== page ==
Win2K to Surpass NT 4.0 in Fourth Quarter 2000: What Took So Long?

International Data Corporation (IDC) market research reports indicate that Windows 2000 sales aren't just moving along, they're starting to steamroll sales of the OS's predecessor, Windows NT 4.0. The research results are welcome news for Microsoft, no doubt, although the company has been curiously and conspicuously silent about Win2K sales, quietly canceling a scheduled "Win2K momentum announcement" planned for last month. For those who expected Win2K to have the instant impact on the market that Windows 95 had, the reports end 9 months of uncertainty. But Win2K's slow uptake shouldn't have confused anyone.

The IDC reports answer a number of questions. Win2K Professional's adoption, for example, is much faster than Win2K Server's adoption. The difference should come as no surprise, even to those who (wrongly, in my opinion) advised a year ago that Win2K Server should be deployed in the enterprise before Win2K Pro. Win2K Pro works seamlessly with any network, without requiring the massive planning, staging, and rollout of a Win2K Server install. And Win2K Pro is the Windows client that mobile and desktop users have been practically begging for because it works with the latest hardware (e.g., USB and FireWire), supports the latest technologies (e.g., Advanced Configuration and Power Interface—ACPI—power management), and offers the reliability and stability that we've come to expect from the NT family. As you know, Win2K Pro is a no-compromises solution for end users, and using it is practically a no brainer, assuming you have the hardware to run it. (I also suspect that most Win2K Pro installs occurred when people requisitioned new hardware, and it simply arrived with the new OS instead of NT Workstation or Windows 98.)

But the need for up-to-date hardware isn't the only reason corporations didn't jump on Win2K upon release. Rearchitecting a network for Win2K Server takes a lot of time, and IDC says that most of the transition to Win2K will take place during the next 12 to 18 months. Win2K Server will account for 35 percent of all Windows server shipments this month, a sharp rise from its 16 percent average for the rest of the year. By the end of 2001, Win2K Server will account for more than 56 percent of all Windows server sales.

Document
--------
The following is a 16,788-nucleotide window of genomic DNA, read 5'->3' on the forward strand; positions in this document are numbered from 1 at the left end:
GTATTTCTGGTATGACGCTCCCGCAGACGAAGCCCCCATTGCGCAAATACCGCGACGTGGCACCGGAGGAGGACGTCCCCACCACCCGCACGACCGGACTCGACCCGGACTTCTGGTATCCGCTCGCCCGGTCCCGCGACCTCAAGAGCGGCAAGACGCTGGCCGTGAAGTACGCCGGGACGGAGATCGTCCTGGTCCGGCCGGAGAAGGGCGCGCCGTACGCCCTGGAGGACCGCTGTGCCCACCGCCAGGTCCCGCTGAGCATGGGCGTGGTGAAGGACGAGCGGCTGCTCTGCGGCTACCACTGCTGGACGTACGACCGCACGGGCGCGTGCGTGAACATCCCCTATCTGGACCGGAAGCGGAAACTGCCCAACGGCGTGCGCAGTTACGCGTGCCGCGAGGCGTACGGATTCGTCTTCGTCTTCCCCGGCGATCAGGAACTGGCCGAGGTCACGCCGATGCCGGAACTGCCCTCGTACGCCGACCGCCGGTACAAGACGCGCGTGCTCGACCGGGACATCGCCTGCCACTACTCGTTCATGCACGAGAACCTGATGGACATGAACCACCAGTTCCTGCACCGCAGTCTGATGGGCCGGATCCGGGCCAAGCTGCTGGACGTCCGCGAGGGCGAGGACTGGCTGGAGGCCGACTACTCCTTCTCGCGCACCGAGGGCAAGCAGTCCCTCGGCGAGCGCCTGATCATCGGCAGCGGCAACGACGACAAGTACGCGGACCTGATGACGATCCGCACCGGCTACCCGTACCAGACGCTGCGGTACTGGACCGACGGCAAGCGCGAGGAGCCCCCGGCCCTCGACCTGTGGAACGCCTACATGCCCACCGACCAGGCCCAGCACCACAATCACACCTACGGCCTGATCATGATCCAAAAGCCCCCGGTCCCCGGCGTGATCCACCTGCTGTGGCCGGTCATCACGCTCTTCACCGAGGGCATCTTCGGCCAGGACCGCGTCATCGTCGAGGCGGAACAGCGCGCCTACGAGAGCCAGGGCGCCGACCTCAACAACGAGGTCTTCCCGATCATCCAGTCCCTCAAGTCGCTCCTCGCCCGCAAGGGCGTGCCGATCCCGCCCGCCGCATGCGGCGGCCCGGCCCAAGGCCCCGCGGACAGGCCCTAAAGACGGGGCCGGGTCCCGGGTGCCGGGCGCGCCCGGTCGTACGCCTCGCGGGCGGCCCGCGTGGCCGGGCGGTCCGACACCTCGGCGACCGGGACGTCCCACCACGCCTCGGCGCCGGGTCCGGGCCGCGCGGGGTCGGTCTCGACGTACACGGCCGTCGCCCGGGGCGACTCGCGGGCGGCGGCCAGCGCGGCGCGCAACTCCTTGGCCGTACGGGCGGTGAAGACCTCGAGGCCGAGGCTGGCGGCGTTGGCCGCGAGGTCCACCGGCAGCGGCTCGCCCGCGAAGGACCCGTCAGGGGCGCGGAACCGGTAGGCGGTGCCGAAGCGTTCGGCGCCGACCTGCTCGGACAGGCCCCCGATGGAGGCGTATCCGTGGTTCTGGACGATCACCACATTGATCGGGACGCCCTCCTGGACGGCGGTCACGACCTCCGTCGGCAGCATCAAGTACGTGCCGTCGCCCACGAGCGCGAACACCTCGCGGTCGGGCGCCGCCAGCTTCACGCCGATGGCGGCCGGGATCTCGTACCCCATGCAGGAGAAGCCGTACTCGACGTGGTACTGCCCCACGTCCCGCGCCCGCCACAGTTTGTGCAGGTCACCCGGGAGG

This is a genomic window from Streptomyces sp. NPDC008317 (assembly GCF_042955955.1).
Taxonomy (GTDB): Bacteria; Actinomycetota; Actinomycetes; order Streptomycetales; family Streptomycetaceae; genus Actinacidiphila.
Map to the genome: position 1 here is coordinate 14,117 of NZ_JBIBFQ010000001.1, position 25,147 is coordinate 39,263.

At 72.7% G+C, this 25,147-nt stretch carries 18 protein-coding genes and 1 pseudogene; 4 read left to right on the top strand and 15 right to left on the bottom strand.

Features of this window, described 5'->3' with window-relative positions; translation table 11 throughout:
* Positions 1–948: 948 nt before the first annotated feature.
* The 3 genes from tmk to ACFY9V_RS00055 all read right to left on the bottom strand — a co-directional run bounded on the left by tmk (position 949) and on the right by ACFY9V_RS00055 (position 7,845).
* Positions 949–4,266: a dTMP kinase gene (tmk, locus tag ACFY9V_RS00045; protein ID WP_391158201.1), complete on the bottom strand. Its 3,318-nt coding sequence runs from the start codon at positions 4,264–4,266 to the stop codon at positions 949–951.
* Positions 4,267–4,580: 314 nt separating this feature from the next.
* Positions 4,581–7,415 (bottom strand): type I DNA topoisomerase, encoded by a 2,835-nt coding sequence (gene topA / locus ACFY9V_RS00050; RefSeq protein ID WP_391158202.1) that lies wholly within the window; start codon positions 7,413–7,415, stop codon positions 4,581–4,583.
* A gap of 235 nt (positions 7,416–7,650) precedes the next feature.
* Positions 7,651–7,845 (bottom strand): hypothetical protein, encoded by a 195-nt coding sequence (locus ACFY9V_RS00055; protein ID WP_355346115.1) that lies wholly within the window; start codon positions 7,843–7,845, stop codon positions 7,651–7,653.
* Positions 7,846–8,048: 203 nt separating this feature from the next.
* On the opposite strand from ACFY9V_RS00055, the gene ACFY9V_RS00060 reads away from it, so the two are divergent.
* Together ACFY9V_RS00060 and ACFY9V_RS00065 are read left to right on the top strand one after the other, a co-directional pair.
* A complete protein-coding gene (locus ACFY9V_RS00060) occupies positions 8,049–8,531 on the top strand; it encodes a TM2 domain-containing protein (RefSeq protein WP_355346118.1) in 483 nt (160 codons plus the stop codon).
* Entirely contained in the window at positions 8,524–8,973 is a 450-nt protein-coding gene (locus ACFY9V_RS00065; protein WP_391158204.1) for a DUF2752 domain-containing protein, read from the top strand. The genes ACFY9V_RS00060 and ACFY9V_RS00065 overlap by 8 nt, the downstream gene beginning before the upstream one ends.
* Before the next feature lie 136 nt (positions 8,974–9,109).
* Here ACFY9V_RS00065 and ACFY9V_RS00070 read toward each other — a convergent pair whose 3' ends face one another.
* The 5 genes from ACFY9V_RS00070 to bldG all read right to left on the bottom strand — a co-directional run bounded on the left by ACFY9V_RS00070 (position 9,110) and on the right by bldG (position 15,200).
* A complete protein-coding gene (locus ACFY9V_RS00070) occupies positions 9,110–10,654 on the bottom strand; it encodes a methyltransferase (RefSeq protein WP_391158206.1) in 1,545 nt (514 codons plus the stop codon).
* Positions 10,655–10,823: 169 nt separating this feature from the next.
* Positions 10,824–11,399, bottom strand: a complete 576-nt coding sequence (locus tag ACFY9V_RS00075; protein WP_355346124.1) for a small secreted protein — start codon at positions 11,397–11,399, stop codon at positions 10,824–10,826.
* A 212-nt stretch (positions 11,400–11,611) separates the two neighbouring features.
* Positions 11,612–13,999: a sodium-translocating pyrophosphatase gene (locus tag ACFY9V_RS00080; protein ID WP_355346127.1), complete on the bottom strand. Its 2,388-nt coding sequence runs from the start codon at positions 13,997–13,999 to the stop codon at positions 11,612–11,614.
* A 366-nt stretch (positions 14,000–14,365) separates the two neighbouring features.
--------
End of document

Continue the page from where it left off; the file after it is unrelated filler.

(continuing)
However, the figures for Win2K Pro are far more impressive. IDC estimates that Win2K Pro will account for more than 40 percent of all Win2K Pro and NT 4.0 Workstation sales this year. By the end of 2001, Win2K Pro will dominate—with more than 72 percent of those sales. When you combine Win2K Server and Win2K Pro/Workstation, Win2K shipments will outnumber NT 4.0 shipments in the fourth quarter of this year by 1.7 million units. In 2001, Win2K could account for more than 70 percent of all Win2K and NT 4.0 shipments.

IDC doesn't discuss several issues that I think will contribute dramatically to Win2K sales over time. First and most obvious—the Win2K service packs, which Microsoft promises to deliver regularly. Microsoft released Service Pack 1 (SP1) in late July, so we can expect to see SP2 early next year if the company holds to its schedule (incidentally, SP2 Beta 1 was just released). Service pack releases and Web-based updates that are delivered far more frequently are key to the new OS's acceptance. And I think that Whistler, the next Win2K version, will be an even bigger enticement to upgrade. I discuss Whistler and Win2K migration in my editorial in the January issue of Windows 2000 Magazine, so I won't rehash the subject here. Suffice it to say that I expect Whistler to have the same effect on Win2K that Windows 3.1 had on the 16-bit Windows product line.

Win2K adoption is like a force of nature: It will happen—and all you can do is hope to manage it in a way that makes sense for your organization. I realize I'm opening my Inbox up to a full frontal attack here, but what the heck, I'm interested: How's your Win2K migration going?

TAGS: Windows 8
Hide comments


  • Allowed HTML tags: <em> <strong> <blockquote> <br> <p>

Plain text

  • No HTML tags allowed.
  • Web page addresses and e-mail addresses turn into links automatically.
  • Lines and paragraphs break automatically.